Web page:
Monday, February 15, 2010

What's wrong with Mozilla Jetpack

There's been some interesting discussion recently of "what's wrong with Jetpack" by Laurent Jouanneau, Daniel Glazman, and others (see the long comment thread at the end of Daniel's recent post). The criticisms tend to fall along two major axes:

1. Mozilla Jetpack claims to be a kinder, gentler, easier to learn replacement technology for making Firefox extensions (replacing the existing quirky hodgepodge of XUL+XBL+XHTML technologies), but it abandons XUL totally, which means that extension programmers can't transfer their current XUL skills to the Jetpack dev world, and (more important) Jetpack loses the sophisticated layout model of XUL. In its place we have plain old HTML and CSS.

2. The Jetpack API is bound too closely to the jQuery API with its closure-intensive syntax, its peculiar self-obfuscating '$' notation, and overreliance on method overloading.

One of Jetpack's goals is to democratize Firefox extension programming, liberating it from the hands of the XUL programming elite and bringing FF extension programming into the purview of mere mortals who speak HTML and JavaScript. But it stops short of that goal. In point of fact, Jetpack encourages "magic code" -- closure-ridden one-liners and such -- and expects a fair amount of clairvoyance from programmers when it comes to required imports and other notions. For example, the winning code entry in a recent Jetpack coding competition is all but unreadable (i.e., it's self-obfuscating), with lines like:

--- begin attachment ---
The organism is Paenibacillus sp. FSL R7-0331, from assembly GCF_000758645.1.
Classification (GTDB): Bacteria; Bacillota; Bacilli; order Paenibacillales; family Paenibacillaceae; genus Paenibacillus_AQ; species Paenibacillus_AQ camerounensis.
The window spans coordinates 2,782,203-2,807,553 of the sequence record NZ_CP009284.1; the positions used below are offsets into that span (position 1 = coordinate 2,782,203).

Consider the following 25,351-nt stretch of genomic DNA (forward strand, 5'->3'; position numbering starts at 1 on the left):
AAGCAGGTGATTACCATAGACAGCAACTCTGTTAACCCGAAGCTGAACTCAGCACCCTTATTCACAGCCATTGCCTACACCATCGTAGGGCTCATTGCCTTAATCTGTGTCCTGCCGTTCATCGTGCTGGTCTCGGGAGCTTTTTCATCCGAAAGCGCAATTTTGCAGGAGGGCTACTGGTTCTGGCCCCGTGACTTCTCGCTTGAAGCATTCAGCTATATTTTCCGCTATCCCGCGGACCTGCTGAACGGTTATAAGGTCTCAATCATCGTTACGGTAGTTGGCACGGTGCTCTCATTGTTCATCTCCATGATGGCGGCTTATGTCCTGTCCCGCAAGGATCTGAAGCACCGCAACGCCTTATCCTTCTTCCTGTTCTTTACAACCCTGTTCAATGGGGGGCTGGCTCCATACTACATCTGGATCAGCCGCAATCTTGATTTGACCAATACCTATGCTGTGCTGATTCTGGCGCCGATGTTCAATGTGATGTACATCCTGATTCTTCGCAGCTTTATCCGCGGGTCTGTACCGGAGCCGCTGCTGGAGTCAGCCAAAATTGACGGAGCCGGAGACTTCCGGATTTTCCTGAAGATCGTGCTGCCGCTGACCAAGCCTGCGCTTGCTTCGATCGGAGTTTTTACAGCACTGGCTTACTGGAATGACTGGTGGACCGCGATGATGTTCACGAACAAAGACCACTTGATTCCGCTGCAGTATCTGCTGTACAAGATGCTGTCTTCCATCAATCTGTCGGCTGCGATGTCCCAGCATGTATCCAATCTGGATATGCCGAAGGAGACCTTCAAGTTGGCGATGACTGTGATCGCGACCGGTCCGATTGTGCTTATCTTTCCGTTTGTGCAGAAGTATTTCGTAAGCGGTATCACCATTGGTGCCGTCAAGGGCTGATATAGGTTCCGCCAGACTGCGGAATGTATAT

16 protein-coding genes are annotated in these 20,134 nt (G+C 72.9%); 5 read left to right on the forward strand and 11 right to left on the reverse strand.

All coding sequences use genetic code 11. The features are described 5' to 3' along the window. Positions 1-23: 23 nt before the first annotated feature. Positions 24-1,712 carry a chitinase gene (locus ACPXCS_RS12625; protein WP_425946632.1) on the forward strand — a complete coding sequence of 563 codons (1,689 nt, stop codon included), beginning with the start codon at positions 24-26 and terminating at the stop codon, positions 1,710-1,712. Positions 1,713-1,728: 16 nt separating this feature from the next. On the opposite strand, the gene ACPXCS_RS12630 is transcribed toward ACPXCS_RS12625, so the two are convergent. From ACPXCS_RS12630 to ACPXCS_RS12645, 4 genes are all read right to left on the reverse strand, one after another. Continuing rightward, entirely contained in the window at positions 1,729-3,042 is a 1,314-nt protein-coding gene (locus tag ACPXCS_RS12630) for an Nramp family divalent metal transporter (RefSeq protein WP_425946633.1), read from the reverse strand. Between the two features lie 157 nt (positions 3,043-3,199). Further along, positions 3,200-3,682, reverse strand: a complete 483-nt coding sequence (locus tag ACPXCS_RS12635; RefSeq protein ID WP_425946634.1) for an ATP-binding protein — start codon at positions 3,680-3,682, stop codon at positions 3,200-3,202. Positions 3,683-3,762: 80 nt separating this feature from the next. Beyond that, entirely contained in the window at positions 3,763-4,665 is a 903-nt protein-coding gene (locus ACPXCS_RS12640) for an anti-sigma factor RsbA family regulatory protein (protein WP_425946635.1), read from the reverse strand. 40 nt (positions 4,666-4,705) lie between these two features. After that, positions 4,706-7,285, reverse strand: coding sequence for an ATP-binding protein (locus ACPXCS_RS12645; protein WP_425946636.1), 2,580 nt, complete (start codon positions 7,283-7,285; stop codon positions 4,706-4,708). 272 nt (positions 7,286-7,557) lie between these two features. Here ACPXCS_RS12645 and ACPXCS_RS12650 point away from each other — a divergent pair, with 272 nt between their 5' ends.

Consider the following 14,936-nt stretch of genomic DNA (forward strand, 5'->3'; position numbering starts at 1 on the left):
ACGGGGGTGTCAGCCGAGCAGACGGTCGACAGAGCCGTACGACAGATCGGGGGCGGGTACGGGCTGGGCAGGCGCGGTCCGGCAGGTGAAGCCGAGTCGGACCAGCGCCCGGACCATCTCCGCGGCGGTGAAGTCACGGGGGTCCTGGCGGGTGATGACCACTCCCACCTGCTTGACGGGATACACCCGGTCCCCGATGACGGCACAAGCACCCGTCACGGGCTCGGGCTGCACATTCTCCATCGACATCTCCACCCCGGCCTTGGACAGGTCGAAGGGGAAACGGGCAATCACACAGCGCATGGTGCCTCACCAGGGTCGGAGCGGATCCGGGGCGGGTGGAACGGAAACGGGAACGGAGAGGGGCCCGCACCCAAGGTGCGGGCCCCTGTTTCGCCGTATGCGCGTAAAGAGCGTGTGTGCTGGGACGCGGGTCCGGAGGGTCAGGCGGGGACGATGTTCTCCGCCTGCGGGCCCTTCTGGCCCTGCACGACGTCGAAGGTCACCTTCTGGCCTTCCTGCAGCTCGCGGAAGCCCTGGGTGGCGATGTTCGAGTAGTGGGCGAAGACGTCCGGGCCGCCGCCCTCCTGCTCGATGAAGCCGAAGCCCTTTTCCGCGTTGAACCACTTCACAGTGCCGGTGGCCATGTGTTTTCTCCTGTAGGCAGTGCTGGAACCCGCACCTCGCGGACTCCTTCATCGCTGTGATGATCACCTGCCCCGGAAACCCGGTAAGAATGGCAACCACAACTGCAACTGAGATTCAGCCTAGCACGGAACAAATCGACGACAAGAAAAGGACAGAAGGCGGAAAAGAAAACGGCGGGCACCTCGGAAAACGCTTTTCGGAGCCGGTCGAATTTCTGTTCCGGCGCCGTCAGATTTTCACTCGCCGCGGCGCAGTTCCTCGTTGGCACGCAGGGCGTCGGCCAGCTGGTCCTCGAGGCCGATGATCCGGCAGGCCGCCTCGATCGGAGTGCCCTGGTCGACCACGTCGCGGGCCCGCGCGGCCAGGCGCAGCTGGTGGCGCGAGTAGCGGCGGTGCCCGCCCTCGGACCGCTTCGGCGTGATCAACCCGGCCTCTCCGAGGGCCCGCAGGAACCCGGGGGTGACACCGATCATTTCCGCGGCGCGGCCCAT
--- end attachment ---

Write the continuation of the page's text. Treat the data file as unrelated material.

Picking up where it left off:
let window =

Any API that encourages this kind of code gets a thumbs-down from me, and frankly, at this point, I would probably have to agree with Daniel Glazman when he says that Jetpack "
totally misses its main goal [of] making extension authoring dead simple instead of recreating another programming elite." Wedding itself to jQuery was one of the worst design choices Jetpack's API experts could have made, IMHO. "Clever" syntax doesn't advance an API's cause, any more than secret handshakes advance diplomacy's cause.

There are other criticisms, having to do with things like overuse of imports, wrappedJSObject, lack of localization support, lack of ability to use offline resources, and some odd constructs like jetpack.tabs.focused.raw. But except perhaps for localization, those are not showstoppers. A syntax that encourages brevity over clarity and coolness over maintainability, on the other hand, is definitely a problem. It seems to me we're either going to democratize Firefox extension creation or not. If we are, let's get rid of the secret handshakes and go back to KISS as a design principle.